The custodian at St. Mark’s had just scraped three inches of snow off the sidewalks when the man with the cane appeared. The sun was up, but the winds were howling; the temperature was stuck at the freezing mark. The man wore only a pair of thin dungarees, a summer shirt, well-worn hiking boots, and a light Windbreaker that stood little chance against the chill. But he did not appear to be uncomfortable, nor was he in a hurry. He was on foot, walking with a limp and a slight tilt to his left, the side aided by the cane. He shufﬂed along the sidewalk near the chapel and stopped at a side door with the word “Ofﬁce” painted in dark red. He did not knock and the door was not locked. He stepped inside just as another gust of wind hit him in the back.
The room was a reception area with the cluttered, dusty look one would expect to ﬁnd in an old church. In the center was a desk with a nameplate that announced the presence of Charlotte Junger, who sat not far behind her name. She said with a smile, “Good morning.”
“Good morning,” the man said. A pause. “It’s very cold out there.”
“It is indeed,” she said as she quickly sized him up. The obvious problem was that he had no coat and nothing on his hands or head.
“I assume you’re Ms. Junger,” he said, staring at her name.
“No, Ms. Junger is out today. The ﬂu. I’m Dana Schroeder, the minister’s wife, just ﬁlling in. What can we do for you?”
There was one empty chair and the man looked hopefully at it. “May I?”
“Of course,” she said. He carefully sat down, as if all movements needed forethought.
“Is the minister in?” he asked as he looked at a large, closed door off to the left.
“Yes, but he’s in a meeting. What can we do for you?” She was petite, with a nice chest, tight sweater. He couldn’t see anything below the waist, under the desk. He had always preferred the smaller ones. Cute face, big blue eyes, high cheekbones, a wholesome pretty girl, the perfect little minister’s wife.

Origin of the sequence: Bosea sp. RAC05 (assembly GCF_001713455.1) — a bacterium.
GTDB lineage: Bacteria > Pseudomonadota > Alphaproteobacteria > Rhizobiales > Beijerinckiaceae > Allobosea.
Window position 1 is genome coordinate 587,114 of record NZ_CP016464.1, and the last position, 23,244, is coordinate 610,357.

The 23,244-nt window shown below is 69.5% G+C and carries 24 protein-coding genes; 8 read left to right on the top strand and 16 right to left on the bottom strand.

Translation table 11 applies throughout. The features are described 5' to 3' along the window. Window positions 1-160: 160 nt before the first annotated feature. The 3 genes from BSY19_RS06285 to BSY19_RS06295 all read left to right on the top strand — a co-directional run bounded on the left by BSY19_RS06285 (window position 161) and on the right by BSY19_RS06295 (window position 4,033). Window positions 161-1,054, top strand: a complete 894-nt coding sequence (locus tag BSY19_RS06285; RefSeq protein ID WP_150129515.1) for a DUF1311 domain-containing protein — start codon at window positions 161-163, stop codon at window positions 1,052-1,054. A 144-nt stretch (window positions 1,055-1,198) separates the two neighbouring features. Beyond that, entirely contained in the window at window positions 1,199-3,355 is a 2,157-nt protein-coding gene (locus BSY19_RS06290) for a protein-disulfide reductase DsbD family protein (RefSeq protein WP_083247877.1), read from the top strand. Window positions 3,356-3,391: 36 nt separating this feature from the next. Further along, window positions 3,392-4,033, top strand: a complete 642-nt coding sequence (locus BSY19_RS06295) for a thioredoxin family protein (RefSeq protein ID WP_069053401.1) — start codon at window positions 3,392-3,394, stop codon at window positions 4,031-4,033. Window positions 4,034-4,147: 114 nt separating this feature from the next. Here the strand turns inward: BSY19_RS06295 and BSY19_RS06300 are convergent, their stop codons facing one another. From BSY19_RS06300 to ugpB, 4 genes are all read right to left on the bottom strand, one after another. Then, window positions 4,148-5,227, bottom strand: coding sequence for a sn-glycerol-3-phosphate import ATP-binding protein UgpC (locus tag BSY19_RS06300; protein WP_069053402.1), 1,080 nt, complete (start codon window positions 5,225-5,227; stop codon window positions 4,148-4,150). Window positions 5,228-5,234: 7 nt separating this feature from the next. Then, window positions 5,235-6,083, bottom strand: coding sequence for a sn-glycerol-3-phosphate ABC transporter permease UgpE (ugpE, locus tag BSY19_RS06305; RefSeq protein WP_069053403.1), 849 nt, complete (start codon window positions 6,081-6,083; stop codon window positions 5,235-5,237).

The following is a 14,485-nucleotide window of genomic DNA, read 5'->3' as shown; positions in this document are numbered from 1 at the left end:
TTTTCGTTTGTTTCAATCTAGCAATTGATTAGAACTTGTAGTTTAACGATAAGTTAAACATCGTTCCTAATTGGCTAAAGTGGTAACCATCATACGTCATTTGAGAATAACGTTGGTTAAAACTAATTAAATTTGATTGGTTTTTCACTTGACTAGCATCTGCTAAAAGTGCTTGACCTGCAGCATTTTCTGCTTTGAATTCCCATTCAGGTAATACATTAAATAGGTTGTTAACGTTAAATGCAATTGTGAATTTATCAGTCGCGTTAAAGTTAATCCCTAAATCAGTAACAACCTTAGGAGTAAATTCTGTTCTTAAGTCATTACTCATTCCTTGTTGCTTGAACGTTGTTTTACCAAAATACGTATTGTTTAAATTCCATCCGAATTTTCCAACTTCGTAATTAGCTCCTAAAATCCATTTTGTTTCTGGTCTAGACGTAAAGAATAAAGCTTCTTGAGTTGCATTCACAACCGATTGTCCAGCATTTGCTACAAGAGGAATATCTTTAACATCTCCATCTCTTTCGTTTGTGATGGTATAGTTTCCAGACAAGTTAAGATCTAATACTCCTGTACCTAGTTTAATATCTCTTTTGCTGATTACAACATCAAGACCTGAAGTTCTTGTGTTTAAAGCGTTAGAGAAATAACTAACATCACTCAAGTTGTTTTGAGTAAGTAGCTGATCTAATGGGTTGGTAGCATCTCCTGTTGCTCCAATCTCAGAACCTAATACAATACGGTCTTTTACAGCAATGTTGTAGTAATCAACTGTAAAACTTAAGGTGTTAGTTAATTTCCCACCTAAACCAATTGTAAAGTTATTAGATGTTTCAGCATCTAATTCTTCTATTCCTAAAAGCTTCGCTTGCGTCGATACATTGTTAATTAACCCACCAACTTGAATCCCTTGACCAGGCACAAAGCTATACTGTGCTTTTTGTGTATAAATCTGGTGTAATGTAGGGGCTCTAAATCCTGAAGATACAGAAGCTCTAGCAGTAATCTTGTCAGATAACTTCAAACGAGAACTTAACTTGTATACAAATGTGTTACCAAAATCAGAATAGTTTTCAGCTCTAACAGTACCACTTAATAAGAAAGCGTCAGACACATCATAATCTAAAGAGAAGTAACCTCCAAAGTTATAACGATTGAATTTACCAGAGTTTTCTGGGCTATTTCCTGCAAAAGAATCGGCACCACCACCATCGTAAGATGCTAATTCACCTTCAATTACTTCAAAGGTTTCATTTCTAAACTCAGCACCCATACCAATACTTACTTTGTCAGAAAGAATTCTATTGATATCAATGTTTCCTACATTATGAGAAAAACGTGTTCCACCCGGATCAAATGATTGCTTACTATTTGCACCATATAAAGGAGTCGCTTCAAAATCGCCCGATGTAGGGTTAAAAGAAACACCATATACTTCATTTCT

It had been so long since he’d touched a woman.
“I need to see Reverend Schroeder,” he said as he folded his hands together prayerfully. “I was in church yesterday, listened to his sermon, and, well, I need some guidance.”
“He’s very busy today,” she said with a smile. Really nice teeth.
“I’m in a rather urgent situation,” he said.
Dana had been married to Keith Schroeder long enough to know that no one had ever been sent away from his ofﬁce, appointment or not. Besides, it was a frigid Monday morning and Keith wasn’t really that busy. A few phone calls, one consultation with a young couple in the process of retreating from a wedding, under way at that very moment, then the usual visits to the hospitals.
Excerpted from The Confession by John Grisham Copyright © 2010 by John Grisham. Excerpted by permission of Doubleday, a division of Random House, Inc. All rights reserved. No part of this excerpt may be reproduced or reprinted without permission in writing from the publisher.
In The Confession, Grisham heads back to the courtroom for his most extraordinary legal thriller yet!
For every innocent man sent to prison, there is a guilty one left on the outside. Travis Boyette is such a man. In 1998, in East Texas, he raped and strangled a high school cheerleader, then watched as Donté Drumm, a local football star, was convicted and sent to death row.
Now nine years have passed. Travis has just been paroled for a different crime; Donté is four days away from execution. Travis suffers from an inoperable brain tumor and for the first time in his life, he decides to do what’s right and confess.
But how can a guilty man convince lawyers, judges and politicians that they’re about to execute an innocent man?
Hardcover Book : 432 pages
Publisher: Doubleday Broadway/ Div of Random House ( October 26, 2010 )
Item #: 13-152038
Product Dimensions: 5.5 x 8.25 x 0.97inches
Product Weight: 15.0 ounces (View shipping rates and policies)
Loved it! John Grisham never disappoints...
Reviewer: c. r
This book held my interest from start to finish. I have been a John Grisham fan since his first book and have always anticipated his next. His characters are very real and draw true emotion. This is another book I will be sure to reread a few times!
Reviewer: Michelle K
If you are against capital punishment, you MUST read this book. It is one of the best books that I have ever read. I could not put it down.
Reviewer: Katrina G
One should never base their decision to read a book written by one of their favorite authors, on the negative opinions of others. John Grisham is one of my favorite authors. This book was absolutely great. I found it hard to put down. If I was attempting to watch the news or any other programs on tv, I found myself reading a few lines during commercial breaks. Finally I would have to turn the tv off and just read this book. Thank you John Grisham for a great and informative book.